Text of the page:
Saudi princess on trial in France over bodyguard beating

Princess Hassa bint Salman to be tried in absentia over allegations she asked a bodyguard to beat up a workman in 2016.

    Hassa bint Salman denies any wrongdoing while her French lawyer says the case is based on falsehoods [File: Ian Langsdon/EPA]
    Hassa bint Salman denies any wrongdoing while her French lawyer says the case is based on falsehoods [File: Ian Langsdon/EPA]

    Saudi Arabia's Princess Hassa bint Salman will go on trial in absentia on Tuesday on charges of complicity to violence with a weapon and complicity to kidnap an Egyptian-born artisan who was carrying out repairs at her father's residence on Paris' exclusive Avenue Foch in September 2016.

    According to the indictment, seen by Reuters News Agency, workman Ashraf Eid told police the bodyguard bound his hands, punched and kicked him and forced him to kiss the princess' feet after she accused him of filming her on his mobile phone.

    The bodyguard was placed under formal investigation on suspicion of armed violence, theft and holding a person against their will and denied bail on October 1, 2016.

    Eid told police that, as he was being beaten, Princess Hassa treated him like a dog and said to him "You'll see how you speak to a princess; how you speak to the royal family."

    The princess, 43, the sister of Crown Prince Mohammed bin Salman (MBS), denies any wrongdoing.

    Her French lawyer Emmanuel Moyne said the investigation was based on falsehoods and he said she had never made such remarks.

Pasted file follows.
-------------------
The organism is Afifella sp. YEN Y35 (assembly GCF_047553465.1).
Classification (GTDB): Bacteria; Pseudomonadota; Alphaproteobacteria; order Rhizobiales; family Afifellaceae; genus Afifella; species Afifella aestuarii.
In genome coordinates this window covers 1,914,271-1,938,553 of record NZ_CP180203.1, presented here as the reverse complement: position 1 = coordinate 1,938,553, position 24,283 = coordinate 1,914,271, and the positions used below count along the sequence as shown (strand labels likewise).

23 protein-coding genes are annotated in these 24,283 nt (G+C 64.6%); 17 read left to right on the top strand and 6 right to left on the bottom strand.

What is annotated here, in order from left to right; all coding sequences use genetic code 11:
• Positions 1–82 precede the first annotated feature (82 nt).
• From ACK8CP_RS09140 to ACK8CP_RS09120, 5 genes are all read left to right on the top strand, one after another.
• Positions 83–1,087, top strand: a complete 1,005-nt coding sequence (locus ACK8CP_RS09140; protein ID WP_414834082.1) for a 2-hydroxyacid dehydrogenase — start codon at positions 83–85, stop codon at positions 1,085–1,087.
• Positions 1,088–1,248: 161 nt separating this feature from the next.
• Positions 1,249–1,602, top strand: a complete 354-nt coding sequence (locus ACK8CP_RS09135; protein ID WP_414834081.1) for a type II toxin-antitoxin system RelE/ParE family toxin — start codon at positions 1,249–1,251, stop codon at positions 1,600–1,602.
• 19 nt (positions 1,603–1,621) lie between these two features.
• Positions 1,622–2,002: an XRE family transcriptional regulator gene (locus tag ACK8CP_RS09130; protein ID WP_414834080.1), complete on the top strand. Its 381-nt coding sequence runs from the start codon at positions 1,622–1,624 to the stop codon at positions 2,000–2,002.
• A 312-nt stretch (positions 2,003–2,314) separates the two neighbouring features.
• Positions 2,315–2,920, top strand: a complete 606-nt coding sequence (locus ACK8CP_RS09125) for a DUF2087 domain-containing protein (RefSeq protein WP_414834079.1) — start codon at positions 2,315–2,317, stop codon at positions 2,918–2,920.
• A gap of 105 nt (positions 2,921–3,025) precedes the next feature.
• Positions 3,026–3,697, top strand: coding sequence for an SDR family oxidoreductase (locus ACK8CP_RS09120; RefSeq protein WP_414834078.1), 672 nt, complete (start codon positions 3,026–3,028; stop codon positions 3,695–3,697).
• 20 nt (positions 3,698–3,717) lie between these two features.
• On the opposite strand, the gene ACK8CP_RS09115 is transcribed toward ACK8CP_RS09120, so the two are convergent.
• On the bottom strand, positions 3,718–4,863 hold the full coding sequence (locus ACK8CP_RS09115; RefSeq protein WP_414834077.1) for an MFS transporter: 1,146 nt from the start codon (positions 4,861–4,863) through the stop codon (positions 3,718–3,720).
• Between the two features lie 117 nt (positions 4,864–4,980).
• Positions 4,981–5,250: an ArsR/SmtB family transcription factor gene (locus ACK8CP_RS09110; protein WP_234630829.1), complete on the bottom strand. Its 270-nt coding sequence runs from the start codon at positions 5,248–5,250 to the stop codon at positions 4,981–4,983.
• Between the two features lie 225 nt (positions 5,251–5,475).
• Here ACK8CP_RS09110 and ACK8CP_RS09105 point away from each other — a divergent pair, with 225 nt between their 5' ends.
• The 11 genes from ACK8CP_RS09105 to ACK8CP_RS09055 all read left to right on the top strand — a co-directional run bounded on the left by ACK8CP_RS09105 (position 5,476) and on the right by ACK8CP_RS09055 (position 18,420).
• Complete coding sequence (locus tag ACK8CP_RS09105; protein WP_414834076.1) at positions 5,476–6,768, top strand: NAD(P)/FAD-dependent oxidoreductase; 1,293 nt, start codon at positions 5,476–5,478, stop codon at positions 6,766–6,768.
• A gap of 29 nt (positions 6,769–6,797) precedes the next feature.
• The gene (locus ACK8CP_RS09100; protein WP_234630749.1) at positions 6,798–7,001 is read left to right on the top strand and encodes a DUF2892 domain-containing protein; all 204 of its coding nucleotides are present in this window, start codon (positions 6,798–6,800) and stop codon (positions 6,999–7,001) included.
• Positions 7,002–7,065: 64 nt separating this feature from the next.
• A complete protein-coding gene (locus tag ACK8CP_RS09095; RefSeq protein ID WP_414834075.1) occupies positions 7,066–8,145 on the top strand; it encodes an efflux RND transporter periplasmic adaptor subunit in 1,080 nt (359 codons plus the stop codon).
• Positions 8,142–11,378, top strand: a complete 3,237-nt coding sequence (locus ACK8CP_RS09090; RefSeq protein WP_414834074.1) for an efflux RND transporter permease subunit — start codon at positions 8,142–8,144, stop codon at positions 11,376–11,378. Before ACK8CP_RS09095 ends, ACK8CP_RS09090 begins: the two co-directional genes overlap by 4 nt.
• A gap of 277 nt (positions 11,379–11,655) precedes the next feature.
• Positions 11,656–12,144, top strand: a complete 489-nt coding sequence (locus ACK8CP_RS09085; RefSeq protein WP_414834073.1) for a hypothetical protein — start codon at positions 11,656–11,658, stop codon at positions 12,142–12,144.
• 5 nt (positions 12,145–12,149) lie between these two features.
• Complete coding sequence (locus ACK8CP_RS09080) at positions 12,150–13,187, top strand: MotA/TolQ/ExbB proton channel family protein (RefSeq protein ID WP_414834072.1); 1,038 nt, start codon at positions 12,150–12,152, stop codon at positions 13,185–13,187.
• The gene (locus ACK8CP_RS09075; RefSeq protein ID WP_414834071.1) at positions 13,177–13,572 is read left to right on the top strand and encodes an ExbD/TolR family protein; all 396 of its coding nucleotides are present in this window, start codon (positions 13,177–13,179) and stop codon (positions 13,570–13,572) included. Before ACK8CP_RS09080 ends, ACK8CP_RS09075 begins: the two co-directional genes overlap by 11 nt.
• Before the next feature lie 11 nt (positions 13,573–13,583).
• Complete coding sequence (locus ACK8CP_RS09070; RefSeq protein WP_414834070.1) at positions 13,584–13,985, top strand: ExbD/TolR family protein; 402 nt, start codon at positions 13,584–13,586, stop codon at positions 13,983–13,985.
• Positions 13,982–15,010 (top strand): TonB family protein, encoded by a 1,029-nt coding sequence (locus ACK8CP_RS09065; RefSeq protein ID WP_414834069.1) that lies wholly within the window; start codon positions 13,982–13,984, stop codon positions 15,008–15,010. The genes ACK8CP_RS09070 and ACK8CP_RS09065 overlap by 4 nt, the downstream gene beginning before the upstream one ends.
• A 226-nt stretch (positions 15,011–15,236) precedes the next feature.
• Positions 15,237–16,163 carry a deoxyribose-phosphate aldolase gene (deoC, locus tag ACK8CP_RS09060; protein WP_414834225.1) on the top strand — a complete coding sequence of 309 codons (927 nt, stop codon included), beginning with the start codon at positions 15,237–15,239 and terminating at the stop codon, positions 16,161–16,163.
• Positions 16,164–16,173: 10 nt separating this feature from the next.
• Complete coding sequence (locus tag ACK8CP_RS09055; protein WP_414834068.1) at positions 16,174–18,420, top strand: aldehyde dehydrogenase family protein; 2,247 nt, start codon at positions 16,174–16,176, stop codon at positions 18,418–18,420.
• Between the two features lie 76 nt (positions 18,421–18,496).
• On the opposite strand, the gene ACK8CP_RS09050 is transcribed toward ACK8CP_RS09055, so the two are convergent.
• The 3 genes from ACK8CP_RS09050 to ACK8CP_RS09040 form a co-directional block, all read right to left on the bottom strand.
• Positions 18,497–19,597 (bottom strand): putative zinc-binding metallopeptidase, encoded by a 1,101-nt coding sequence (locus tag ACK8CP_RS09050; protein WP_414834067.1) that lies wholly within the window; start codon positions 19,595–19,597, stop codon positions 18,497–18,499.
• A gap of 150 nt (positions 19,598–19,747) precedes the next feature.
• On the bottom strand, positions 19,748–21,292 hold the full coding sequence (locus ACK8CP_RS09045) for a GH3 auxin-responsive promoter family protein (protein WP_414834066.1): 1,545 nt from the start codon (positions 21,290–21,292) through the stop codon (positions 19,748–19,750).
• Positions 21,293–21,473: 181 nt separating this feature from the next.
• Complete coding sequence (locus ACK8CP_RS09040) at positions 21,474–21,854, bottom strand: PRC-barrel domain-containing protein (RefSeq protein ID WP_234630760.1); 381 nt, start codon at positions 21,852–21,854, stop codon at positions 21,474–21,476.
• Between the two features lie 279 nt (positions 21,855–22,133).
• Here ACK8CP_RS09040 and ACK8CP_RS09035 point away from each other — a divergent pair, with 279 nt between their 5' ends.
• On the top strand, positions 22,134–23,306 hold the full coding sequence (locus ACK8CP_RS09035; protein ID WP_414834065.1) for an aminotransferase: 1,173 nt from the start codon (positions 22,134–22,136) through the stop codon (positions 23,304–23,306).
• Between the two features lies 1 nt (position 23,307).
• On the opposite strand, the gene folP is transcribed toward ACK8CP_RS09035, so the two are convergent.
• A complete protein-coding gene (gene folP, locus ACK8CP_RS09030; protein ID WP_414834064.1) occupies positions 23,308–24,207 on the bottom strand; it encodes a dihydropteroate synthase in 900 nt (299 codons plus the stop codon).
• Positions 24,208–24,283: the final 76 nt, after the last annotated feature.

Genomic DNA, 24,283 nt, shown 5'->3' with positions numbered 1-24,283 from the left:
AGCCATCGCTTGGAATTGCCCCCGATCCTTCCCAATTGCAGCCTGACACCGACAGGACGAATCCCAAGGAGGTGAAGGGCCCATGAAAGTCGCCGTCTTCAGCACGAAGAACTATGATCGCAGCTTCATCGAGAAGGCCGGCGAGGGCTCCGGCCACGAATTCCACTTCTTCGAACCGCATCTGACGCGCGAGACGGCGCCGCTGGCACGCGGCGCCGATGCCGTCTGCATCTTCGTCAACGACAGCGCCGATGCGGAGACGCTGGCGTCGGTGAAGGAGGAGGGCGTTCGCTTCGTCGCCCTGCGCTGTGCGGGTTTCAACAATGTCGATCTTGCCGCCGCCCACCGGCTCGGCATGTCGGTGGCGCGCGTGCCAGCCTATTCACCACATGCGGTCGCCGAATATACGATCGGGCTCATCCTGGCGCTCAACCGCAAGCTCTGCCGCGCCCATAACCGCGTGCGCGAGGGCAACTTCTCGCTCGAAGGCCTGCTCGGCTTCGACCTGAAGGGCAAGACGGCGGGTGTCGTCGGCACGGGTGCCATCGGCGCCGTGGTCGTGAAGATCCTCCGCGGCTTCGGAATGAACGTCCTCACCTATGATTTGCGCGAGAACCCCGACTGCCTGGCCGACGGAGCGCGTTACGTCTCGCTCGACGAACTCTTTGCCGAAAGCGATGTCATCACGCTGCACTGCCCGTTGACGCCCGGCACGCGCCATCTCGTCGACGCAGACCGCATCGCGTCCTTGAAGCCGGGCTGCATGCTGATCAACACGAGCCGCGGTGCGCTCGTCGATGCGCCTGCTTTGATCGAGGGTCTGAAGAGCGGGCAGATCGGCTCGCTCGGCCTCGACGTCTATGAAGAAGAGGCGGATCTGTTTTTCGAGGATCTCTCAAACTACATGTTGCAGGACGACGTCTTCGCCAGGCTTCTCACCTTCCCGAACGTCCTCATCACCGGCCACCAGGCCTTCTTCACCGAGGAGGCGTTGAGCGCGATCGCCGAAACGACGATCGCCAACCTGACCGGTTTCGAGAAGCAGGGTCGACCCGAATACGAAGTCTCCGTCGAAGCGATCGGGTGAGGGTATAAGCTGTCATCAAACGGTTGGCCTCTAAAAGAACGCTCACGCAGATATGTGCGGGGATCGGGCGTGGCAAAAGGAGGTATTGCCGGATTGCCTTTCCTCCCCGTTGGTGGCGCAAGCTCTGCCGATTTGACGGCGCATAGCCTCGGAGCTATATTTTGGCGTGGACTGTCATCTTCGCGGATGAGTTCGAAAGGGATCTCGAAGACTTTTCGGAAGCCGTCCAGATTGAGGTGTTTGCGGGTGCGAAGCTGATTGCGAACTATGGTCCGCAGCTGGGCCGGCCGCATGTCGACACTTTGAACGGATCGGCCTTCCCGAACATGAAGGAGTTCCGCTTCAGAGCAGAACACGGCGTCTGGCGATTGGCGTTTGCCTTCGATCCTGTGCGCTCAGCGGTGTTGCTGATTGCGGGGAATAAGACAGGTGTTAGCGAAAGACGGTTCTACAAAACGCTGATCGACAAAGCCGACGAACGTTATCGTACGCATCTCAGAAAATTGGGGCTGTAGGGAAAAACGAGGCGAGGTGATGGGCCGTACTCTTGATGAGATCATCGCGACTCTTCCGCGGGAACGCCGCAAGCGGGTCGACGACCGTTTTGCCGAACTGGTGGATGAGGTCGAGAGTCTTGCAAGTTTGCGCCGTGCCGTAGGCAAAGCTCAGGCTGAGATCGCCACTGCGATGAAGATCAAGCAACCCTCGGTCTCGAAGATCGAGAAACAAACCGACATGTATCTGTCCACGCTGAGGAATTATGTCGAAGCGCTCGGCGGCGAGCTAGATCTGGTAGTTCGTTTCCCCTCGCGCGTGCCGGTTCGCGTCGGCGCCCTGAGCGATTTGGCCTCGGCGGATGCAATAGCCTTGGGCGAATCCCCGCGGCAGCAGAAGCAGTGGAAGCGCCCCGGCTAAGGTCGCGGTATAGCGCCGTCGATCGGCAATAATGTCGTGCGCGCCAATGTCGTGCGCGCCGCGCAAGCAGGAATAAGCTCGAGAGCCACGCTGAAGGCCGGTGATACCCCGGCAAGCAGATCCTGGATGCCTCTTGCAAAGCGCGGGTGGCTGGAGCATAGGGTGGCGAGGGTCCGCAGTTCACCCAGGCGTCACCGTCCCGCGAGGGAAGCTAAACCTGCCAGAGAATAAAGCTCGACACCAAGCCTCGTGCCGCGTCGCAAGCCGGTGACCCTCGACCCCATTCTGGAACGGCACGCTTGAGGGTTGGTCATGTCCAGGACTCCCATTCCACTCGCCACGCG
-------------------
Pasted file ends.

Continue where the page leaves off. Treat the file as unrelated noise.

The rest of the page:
"The princess is a caring, humble, approachable and cultured woman," Moyne said. "Saudi law, and ensuring the princess' security, prohibits taking any image of the princess."

    The Saudi government communications office did not immediately respond to a request for comment.

    An international arrest warrant for the princess was issued in November, 2017.

    France has nurtured close ties with Saudi Arabia but relations have been tested by President Emmanuel Macron's determination to salvage Iran's nuclear accord, which Saudi Arabia, alongside the United States, adamantly opposes.

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    The princess' lawyer said the existence of the arrest warrant ruled out her attendance at Tuesday's hearing, adding that their efforts to enable investigators to question her by video-conference had been rebuffed.

    "And yet this is the most basic right of defence," Moyne said.

    A lawyer for the bodyguard said his client denied the allegations levelled against him and that the princess had never ordered him to be violent towards another person.

    Saudi royalty has faced legal problems in France before.

    In 2013, a court in France ordered the French assets of Saudi Princess Maha al-Sudairi, wife of former Interior Minister Prince Nayef bin Abdul Aziz, to be seized over unpaid bills at a luxury hotel totalling almost $6.7m.

    SOURCE: Reuters news agency